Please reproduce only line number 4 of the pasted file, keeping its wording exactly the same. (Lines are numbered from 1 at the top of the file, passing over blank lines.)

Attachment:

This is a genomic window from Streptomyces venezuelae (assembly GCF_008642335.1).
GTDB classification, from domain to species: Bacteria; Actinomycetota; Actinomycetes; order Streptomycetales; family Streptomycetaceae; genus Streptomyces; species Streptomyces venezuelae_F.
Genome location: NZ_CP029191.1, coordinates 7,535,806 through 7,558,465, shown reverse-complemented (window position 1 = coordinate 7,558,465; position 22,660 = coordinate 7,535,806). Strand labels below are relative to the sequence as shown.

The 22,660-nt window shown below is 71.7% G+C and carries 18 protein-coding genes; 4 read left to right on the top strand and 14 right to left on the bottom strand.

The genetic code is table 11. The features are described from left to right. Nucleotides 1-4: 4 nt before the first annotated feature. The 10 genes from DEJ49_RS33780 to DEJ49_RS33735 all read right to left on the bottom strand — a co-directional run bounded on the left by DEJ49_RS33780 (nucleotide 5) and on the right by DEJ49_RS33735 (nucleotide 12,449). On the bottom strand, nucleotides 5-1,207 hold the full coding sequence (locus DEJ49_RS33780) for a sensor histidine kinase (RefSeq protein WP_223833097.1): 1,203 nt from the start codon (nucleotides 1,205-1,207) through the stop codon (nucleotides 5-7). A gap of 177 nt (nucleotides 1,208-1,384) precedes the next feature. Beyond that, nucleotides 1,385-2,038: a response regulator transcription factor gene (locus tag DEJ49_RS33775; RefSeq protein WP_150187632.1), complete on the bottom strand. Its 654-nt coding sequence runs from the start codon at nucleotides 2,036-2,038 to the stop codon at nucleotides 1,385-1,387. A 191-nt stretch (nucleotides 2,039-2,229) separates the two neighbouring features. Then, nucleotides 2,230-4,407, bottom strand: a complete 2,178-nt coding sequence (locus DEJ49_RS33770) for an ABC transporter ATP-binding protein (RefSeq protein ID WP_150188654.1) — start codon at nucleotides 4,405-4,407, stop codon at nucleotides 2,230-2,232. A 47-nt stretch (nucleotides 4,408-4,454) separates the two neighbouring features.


The 22,660-nt window shown below is 71.7% G+C and carries 18 protein-coding genes; 4 read left to right on the top strand and 14 right to left on the bottom strand.